[Update, Feb. 3, 2022: This article originally contained a quote by Marcy Schwartz, president of Save Our Deer (SOD), claiming that the College needed and did not have a noise ordinance permit to fire rifles within town bounds. This statement, however, is factually inaccurate. The deer management program does not require a noise permit, nor any other permit from the Town, and the program operates within the boundaries of the standing Town noise ordinance. A story in the Feb. 3 issue of The Miscellany News quoted the president of SOD falsely claiming otherwise.]
Over winter break, the College conducted a mass killing, or culling, of deer on the Vassar Farm and Ecological Preserve (VFEP) between Dec. 18 and Jan. 18. The periodic cullings have sparked controversy over their ethics and practicality for the campus, with students and community members asserting that they are unnecessary given the deer population is not an ecological threat. Others, however, maintain that the cullings are essential to the ecological health of the campus and to the safety of Poughkeepsie community members.
This is not the first time that the College has conducted a deer culling at the VFEP. The first one was carried out in 2010, with subsequent cullings in 2013, 2015, 2016, 2017 and 2020. In every case, the College hired a team of professional sharpshooters from the U.S. Department of Agriculture to perform them.
The College’s deer management plan incited some protests from Vassar students who questioned the ethics of the deer culling practice. Back in 2017, members of the then-active Vassar Animal Rights Coalition (VARC) spoke out against the killing taking place that year and called on the College to find more humane alternatives.
These previous killings also prompted the creation of Save Our Deer (SOD), an organization of Poughkeepsie residents advocating against the College’s culling practices. According to SOD, Vassar classifies the VFEP as a forest to justify deer culling and maintains that the deer population exceeds these numbers. SOD points out that the VFEP is not a forest in its entirety, meaning that the optimal number of deer is actually higher. Another objection is the killing method, which is deemed to be inhumane: baiting deer, they contend, is an illegal hunting practice in New York State.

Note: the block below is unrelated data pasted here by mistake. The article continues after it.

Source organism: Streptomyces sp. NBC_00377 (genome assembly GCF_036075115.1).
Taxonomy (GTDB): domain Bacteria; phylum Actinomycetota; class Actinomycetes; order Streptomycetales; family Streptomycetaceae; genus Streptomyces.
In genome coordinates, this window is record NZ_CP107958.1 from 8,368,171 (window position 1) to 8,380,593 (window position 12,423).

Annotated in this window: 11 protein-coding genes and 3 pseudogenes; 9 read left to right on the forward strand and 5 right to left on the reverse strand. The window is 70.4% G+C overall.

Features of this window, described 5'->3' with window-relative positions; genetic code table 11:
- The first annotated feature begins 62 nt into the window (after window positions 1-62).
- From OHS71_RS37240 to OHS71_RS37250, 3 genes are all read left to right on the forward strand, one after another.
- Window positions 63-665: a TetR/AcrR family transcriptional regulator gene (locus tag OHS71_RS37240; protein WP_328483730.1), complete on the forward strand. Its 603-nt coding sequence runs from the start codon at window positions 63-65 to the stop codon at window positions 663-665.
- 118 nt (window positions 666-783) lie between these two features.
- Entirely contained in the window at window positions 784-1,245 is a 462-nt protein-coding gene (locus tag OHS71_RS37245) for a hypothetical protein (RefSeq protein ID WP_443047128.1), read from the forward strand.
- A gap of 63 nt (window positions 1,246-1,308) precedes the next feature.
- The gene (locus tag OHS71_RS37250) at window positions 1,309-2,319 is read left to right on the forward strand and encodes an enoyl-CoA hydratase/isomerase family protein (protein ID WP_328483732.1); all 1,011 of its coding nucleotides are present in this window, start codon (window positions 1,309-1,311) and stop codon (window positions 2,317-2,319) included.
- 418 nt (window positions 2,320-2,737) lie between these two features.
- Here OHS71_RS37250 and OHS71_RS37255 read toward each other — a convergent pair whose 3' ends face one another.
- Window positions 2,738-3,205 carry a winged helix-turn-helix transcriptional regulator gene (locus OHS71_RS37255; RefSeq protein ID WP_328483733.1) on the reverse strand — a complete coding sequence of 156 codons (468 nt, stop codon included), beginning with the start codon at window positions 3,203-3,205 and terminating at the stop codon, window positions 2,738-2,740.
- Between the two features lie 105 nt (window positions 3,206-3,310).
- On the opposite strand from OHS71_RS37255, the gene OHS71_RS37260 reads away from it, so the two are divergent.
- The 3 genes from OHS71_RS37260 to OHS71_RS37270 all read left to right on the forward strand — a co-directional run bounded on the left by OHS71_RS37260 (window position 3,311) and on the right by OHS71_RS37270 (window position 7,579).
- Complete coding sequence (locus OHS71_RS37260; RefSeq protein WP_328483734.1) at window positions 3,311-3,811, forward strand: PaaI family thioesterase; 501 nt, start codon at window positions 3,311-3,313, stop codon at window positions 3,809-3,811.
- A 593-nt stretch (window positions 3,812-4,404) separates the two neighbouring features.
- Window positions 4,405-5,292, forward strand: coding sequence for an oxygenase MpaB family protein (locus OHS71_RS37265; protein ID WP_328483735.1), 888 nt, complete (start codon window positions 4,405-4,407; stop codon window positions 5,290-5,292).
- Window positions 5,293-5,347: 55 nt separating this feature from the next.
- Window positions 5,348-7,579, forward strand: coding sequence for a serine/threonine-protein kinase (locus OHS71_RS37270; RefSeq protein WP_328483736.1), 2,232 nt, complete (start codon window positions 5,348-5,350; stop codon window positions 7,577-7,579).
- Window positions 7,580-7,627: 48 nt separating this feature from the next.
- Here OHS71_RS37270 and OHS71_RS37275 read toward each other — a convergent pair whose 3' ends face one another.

Deer cullings are not just a Vassar occurrence—other areas, such as Syracuse, Fayetteville, Ithaca and Fire Island, have also used sharpshooting over bait as a method of deer management. This method, as Vassar’s website states, is usually seen as the safest method of managing deer within urban areas. Vassar is also not the only school that has a deer management program. Other schools that have implemented them include Swarthmore College, Binghamton University, Yale University, Harvard University and Cornell University.
Several of the claims made by SOD were refuted by Dean Marianne Begemann in an e-mail correspondence with The Miscellany News. When asked about the forest classification, she responded, “The mission of the Vassar Farm and Ecological Preserve is to protect and preserve the ecological diversity of the land,” she said when asked about the forest classification. “To succeed in our mission a variety of habitats, including forests, are managed on the site.”